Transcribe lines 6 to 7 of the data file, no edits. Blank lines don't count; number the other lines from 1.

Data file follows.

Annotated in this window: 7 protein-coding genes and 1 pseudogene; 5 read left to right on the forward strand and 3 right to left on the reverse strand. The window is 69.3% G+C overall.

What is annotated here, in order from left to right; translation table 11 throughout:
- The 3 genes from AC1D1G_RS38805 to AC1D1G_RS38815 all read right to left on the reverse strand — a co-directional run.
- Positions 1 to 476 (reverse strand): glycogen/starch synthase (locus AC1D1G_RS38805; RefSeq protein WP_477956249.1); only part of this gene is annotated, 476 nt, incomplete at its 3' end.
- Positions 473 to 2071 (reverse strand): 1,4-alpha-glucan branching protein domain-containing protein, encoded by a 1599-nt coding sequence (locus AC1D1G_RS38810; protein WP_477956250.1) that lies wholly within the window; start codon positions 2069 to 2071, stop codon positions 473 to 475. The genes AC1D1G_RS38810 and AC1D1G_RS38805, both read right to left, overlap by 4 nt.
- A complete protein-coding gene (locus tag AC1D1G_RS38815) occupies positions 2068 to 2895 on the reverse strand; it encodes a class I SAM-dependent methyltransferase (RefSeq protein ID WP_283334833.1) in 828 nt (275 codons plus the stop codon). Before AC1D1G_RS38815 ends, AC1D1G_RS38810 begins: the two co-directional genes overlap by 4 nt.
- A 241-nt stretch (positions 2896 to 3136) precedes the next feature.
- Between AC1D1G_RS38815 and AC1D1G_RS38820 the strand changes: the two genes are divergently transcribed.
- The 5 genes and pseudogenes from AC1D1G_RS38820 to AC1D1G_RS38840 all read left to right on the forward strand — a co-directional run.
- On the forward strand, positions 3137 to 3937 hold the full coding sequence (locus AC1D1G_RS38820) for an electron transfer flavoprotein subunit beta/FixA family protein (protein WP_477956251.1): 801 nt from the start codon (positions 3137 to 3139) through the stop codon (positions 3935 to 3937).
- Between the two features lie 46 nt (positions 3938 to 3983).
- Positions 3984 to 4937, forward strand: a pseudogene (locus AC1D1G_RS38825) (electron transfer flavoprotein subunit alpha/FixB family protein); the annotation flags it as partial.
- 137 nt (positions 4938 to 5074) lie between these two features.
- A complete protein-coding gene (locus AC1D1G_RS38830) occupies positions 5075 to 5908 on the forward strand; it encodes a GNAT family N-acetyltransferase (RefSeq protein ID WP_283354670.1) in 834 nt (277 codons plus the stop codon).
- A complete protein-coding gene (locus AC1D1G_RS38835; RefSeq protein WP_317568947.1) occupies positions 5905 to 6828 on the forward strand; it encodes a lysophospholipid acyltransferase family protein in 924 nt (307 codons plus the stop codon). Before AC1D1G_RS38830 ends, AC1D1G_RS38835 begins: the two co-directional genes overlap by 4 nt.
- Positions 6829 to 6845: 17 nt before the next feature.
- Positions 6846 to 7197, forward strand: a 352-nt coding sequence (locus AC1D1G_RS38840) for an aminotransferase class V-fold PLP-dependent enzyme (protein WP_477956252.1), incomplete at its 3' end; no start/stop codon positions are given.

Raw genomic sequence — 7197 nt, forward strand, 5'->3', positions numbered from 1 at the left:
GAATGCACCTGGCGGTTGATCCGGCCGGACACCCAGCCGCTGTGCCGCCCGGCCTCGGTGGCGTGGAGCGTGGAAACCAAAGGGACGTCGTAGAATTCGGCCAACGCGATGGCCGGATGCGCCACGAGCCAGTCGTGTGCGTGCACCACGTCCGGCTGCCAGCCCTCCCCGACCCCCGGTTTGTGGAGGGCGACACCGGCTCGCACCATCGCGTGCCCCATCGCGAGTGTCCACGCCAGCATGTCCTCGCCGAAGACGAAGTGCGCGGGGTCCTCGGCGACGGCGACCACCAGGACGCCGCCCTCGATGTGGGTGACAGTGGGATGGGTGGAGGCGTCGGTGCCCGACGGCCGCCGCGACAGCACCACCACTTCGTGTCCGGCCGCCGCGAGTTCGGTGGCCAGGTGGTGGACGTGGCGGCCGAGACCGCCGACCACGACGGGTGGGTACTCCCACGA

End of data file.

- A complete protein-coding gene (locus tag AC1D1G_RS38815) occupies positions 2068 to 2895 on the reverse strand; it encodes a class I SAM-dependent methyltransferase (RefSeq protein ID WP_283334833.1) in 828 nt (275 codons plus the stop codon). Before AC1D1G_RS38815 ends, AC1D1G_RS38810 begins: the two co-directional genes overlap by 4 nt.
- A 241-nt stretch (positions 2896 to 3136) precedes the next feature.